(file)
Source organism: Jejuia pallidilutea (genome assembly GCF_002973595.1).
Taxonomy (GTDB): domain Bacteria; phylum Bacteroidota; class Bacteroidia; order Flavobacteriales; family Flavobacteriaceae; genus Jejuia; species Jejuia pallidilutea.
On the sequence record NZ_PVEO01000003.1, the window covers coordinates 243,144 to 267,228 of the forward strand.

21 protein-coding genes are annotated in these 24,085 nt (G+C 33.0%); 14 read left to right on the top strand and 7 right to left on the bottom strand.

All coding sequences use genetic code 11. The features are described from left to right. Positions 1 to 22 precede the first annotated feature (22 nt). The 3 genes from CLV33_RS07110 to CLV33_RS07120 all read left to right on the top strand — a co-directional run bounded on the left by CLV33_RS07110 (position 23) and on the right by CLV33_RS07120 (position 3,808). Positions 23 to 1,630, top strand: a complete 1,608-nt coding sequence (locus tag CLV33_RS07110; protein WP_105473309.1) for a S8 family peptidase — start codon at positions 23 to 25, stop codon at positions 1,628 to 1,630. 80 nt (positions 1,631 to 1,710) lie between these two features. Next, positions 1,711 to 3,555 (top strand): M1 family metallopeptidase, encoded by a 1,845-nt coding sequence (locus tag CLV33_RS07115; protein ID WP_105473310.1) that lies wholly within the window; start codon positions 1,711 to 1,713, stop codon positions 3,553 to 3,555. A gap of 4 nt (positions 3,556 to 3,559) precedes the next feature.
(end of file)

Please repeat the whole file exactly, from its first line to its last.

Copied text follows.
Source organism: Jejuia pallidilutea (genome assembly GCF_002973595.1).
Taxonomy (GTDB): domain Bacteria; phylum Bacteroidota; class Bacteroidia; order Flavobacteriales; family Flavobacteriaceae; genus Jejuia; species Jejuia pallidilutea.
On the sequence record NZ_PVEO01000003.1, the window covers coordinates 243,144 to 267,228 of the forward strand.

21 protein-coding genes are annotated in these 24,085 nt (G+C 33.0%); 14 read left to right on the top strand and 7 right to left on the bottom strand.

All coding sequences use genetic code 11. The features are described from left to right. Positions 1 to 22 precede the first annotated feature (22 nt). The 3 genes from CLV33_RS07110 to CLV33_RS07120 all read left to right on the top strand — a co-directional run bounded on the left by CLV33_RS07110 (position 23) and on the right by CLV33_RS07120 (position 3,808). Positions 23 to 1,630, top strand: a complete 1,608-nt coding sequence (locus tag CLV33_RS07110; protein WP_105473309.1) for a S8 family peptidase — start codon at positions 23 to 25, stop codon at positions 1,628 to 1,630. 80 nt (positions 1,631 to 1,710) lie between these two features. Next, positions 1,711 to 3,555 (top strand): M1 family metallopeptidase, encoded by a 1,845-nt coding sequence (locus tag CLV33_RS07115; protein ID WP_105473310.1) that lies wholly within the window; start codon positions 1,711 to 1,713, stop codon positions 3,553 to 3,555. A gap of 4 nt (positions 3,556 to 3,559) precedes the next feature.